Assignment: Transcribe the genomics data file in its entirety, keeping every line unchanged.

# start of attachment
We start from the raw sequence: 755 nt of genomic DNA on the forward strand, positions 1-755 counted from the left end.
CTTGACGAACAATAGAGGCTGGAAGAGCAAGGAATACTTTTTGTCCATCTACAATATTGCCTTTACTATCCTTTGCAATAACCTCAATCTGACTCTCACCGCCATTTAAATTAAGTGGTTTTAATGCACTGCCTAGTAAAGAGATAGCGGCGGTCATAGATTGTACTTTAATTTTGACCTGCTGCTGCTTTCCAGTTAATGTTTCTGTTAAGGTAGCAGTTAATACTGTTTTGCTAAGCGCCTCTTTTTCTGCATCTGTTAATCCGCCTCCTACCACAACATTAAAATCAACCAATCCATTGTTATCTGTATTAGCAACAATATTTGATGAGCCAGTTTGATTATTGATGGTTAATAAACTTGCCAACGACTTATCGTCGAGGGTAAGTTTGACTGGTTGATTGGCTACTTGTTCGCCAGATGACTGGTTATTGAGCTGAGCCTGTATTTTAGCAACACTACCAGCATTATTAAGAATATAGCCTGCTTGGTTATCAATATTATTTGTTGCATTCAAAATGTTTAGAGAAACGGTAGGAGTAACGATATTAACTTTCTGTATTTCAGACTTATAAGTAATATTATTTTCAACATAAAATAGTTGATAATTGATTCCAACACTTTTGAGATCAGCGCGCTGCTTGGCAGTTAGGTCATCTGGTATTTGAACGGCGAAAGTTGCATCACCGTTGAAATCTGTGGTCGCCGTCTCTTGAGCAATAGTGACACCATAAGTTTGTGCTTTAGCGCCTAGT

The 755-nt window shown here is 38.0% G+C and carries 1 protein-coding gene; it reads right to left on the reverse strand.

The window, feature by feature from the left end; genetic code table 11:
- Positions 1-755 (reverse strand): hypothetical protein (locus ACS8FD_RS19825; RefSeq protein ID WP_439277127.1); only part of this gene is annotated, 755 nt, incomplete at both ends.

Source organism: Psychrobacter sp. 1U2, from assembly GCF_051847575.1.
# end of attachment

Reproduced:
We start from the raw sequence: 755 nt of genomic DNA on the forward strand, positions 1-755 counted from the left end.
CTTGACGAACAATAGAGGCTGGAAGAGCAAGGAATACTTTTTGTCCATCTACAATATTGCCTTTACTATCCTTTGCAATAACCTCAATCTGACTCTCACCGCCATTTAAATTAAGTGGTTTTAATGCACTGCCTAGTAAAGAGATAGCGGCGGTCATAGATTGTACTTTAATTTTGACCTGCTGCTGCTTTCCAGTTAATGTTTCTGTTAAGGTAGCAGTTAATACTGTTTTGCTAAGCGCCTCTTTTTCTGCATCTGTTAATCCGCCTCCTACCACAACATTAAAATCAACCAATCCATTGTTATCTGTATTAGCAACAATATTTGATGAGCCAGTTTGATTATTGATGGTTAATAAACTTGCCAACGACTTATCGTCGAGGGTAAGTTTGACTGGTTGATTGGCTACTTGTTCGCCAGATGACTGGTTATTGAGCTGAGCCTGTATTTTAGCAACACTACCAGCATTATTAAGAATATAGCCTGCTTGGTTATCAATATTATTTGTTGCATTCAAAATGTTTAGAGAAACGGTAGGAGTAACGATATTAACTTTCTGTATTTCAGACTTATAAGTAATATTATTTTCAACATAAAATAGTTGATAATTGATTCCAACACTTTTGAGATCAGCGCGCTGCTTGGCAGTTAGGTCATCTGGTATTTGAACGGCGAAAGTTGCATCACCGTTGAAATCTGTGGTCGCCGTCTCTTGAGCAATAGTGACACCATAAGTTTGTGCTTTAGCGCCTAGT

The 755-nt window shown here is 38.0% G+C and carries 1 protein-coding gene; it reads right to left on the reverse strand.

The window, feature by feature from the left end; genetic code table 11:
- Positions 1-755 (reverse strand): hypothetical protein (locus ACS8FD_RS19825; RefSeq protein ID WP_439277127.1); only part of this gene is annotated, 755 nt, incomplete at both ends.

Source organism: Psychrobacter sp. 1U2, from assembly GCF_051847575.1.